Still, Gutierrez’s new colleagues will be free to consult him on the overall development process, said Frank Mateljan, spokesman for City Atty. Rocky Delgadillo. And others argue that the hiring critically undercut Rosendahl, who had repeatedly tangled with Latham clients and had relied heavily on Gutierrez’s advice.

“It’s as if the city attorney’s office were a sort of finishing school, or on-the-job training for the big law firms,” said Venice resident David Ewing, who has worked with Rosendahl to fight evictions at Lincoln Place. “If anybody in the city attorney’s office is competent enough, they get hired away to the opposition.”

Though the city’s ethics law prohibits high-level employees from lobbying for one year, its rules are less strict regarding mid-level policy experts such as Tate, a former Rosendahl aide who advised his boss at scores of meetings.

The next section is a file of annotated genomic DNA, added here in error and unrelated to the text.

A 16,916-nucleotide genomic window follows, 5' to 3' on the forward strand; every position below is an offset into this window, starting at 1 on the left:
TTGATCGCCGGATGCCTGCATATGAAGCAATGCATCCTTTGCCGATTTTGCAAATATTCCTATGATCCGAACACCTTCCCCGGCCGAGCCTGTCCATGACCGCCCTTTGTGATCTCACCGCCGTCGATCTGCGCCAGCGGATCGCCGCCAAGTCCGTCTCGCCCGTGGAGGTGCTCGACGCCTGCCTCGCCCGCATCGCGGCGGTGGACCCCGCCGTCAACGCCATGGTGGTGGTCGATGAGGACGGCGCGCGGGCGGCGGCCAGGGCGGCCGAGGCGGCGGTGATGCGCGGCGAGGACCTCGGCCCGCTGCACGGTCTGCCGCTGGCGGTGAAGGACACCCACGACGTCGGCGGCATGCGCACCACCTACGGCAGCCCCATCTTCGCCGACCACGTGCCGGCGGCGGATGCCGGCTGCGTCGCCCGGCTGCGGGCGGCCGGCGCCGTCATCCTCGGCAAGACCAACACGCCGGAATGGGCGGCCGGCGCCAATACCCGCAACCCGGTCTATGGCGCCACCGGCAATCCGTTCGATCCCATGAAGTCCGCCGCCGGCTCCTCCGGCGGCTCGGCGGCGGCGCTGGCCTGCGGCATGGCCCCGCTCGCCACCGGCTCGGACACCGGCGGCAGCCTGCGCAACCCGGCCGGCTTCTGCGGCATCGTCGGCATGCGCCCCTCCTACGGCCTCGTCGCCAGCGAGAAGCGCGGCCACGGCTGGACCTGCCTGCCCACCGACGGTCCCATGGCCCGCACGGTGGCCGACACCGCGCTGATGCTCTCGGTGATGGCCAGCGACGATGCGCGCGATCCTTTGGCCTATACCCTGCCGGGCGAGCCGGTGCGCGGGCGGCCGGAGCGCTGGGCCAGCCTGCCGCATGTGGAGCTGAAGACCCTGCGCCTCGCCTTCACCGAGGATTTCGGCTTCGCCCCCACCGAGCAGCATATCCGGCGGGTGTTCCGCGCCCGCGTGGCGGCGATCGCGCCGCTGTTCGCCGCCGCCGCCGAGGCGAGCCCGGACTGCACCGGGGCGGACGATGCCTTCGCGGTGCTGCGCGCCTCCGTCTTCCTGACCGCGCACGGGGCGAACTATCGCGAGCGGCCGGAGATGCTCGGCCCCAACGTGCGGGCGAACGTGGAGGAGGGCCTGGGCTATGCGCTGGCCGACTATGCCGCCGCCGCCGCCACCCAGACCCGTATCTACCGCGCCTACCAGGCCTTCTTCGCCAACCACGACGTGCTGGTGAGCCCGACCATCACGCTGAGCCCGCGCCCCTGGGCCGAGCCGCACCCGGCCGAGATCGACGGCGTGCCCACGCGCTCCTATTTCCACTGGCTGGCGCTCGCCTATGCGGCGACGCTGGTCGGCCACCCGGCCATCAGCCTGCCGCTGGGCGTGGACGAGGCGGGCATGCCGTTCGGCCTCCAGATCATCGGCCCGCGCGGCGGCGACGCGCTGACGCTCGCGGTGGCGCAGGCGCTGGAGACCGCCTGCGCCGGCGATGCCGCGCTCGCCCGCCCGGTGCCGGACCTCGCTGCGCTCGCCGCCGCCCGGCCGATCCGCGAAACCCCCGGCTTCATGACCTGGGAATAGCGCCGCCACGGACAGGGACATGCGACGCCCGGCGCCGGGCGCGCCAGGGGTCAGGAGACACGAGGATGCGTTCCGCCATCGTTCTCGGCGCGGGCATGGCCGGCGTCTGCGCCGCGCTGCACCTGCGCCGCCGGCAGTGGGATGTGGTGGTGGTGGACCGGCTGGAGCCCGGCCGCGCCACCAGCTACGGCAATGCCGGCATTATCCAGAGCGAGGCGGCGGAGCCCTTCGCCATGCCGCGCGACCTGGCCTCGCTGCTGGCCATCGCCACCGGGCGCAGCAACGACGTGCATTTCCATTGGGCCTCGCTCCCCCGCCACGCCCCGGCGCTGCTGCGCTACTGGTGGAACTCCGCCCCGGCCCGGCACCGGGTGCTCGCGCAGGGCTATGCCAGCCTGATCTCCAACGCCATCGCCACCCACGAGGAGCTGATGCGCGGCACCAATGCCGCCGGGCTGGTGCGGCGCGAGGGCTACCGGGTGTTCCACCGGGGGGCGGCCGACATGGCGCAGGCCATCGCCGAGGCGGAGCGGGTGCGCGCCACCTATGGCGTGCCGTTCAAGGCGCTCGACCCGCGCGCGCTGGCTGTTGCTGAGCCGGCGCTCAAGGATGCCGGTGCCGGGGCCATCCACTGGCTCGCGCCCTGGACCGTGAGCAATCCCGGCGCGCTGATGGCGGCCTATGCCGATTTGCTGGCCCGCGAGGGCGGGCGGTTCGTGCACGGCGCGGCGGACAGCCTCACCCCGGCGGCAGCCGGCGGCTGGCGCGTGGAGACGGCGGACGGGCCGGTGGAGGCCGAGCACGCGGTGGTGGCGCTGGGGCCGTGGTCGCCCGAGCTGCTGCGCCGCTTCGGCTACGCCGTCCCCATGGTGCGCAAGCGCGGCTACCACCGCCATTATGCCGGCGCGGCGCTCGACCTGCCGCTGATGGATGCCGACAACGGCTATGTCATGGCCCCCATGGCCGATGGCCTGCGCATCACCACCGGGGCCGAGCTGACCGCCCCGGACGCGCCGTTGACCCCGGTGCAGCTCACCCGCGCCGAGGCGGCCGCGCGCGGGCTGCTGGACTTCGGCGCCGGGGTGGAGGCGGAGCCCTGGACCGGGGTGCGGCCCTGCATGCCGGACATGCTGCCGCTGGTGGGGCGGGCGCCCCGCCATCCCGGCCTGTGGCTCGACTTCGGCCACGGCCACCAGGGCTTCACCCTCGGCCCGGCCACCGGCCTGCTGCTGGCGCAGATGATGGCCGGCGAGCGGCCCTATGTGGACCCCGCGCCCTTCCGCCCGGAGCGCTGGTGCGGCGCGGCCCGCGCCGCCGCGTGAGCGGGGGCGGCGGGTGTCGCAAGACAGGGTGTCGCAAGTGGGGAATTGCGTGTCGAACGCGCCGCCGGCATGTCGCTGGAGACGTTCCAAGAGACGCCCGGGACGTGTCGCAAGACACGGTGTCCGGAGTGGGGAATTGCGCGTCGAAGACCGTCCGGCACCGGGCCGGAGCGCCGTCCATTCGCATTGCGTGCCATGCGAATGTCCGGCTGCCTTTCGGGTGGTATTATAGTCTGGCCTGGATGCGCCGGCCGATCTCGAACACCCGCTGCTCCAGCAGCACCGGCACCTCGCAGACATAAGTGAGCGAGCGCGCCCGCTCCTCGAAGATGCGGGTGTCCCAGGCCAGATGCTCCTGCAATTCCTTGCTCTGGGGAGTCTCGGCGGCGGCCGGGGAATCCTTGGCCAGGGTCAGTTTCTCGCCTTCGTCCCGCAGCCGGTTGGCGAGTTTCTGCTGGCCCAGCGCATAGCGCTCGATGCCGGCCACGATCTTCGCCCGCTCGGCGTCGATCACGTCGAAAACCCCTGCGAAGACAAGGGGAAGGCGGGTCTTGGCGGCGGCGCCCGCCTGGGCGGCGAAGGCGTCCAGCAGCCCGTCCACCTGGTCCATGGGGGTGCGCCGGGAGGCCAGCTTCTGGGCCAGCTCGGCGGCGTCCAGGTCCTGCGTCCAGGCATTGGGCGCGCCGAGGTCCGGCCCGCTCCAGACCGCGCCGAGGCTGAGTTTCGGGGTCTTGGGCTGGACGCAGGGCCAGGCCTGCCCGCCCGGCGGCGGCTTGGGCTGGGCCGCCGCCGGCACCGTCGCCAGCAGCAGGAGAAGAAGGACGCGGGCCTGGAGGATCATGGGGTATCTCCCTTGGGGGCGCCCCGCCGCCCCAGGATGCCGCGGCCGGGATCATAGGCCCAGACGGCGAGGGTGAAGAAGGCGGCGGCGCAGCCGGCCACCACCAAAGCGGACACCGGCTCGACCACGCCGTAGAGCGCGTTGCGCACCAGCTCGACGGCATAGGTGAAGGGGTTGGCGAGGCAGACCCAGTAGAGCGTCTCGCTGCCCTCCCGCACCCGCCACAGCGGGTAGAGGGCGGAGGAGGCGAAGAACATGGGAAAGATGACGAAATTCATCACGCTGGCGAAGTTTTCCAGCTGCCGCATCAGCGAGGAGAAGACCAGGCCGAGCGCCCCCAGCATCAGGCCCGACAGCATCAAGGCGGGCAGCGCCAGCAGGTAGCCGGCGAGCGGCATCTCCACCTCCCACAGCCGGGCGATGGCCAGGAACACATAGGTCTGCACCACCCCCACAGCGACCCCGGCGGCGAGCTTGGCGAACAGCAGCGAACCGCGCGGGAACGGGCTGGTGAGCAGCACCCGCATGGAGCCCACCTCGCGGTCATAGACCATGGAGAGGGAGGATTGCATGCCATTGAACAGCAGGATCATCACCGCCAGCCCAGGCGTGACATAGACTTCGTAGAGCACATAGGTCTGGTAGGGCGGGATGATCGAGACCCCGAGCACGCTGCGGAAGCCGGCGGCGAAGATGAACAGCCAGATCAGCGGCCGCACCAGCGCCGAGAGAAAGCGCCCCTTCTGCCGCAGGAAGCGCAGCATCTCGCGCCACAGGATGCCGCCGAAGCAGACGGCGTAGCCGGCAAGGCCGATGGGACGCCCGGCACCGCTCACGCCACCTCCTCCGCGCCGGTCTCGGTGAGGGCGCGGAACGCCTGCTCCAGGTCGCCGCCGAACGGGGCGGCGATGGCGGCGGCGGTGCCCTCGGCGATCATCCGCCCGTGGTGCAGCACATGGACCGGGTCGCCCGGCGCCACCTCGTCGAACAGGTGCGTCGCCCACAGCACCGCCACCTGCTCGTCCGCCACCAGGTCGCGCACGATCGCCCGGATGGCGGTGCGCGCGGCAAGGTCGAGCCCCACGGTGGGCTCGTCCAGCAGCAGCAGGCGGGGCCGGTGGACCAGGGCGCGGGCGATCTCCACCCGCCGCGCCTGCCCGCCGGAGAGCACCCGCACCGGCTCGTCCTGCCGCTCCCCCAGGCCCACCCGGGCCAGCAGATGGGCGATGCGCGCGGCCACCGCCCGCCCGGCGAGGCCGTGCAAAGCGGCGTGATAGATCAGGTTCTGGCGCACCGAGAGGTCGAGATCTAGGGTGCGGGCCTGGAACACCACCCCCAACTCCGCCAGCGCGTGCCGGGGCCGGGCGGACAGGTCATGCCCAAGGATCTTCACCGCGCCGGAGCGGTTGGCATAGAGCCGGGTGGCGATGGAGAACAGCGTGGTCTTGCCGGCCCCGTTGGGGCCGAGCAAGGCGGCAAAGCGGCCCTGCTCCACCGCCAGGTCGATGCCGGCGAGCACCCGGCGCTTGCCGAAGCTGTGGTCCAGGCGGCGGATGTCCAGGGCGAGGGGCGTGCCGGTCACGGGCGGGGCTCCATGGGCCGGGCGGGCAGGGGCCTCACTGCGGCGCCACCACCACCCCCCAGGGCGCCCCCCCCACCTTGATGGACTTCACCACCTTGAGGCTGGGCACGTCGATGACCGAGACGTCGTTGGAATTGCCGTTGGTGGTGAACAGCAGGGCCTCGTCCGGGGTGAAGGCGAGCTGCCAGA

Two weeks after he resigned, Tate attended an airport commission meeting on behalf of a gift shop operator at LAX, which is in Rosendahl’s district.

Asked about his job change, Tate said it makes sense that he is barred for one year from lobbying his former council office but is permitted to weigh in with Rosendahl’s council colleagues and the airport commissioners.

“It’s absurd to think that I had this enormous influence on the other 14 council members or the airport commissioners as a mid-level staffer,” he said.


Similarly, Brown is barred from lobbying anyone in the mayor’s office for one year. The former Villaraigosa scheduler is free, however, to contact city commissioners appointed by the mayor -- including harbor commissioners -- regarding such issues as the clean-truck program.

While Brown left Villaraigosa to join an established firm, Allen -- the mayor’s former deputy chief of staff -- formed a joint venture with veteran lobbyists Berghoff and Englander.

Englander, whose firm successfully fought efforts to impose a “living wage” requirement on hotels near LAX, already had hired away a high-level policy advisor from City Controller Laura Chick. Soon afterward, the former Chick staffer recommended that Englander meet with Allen face to face.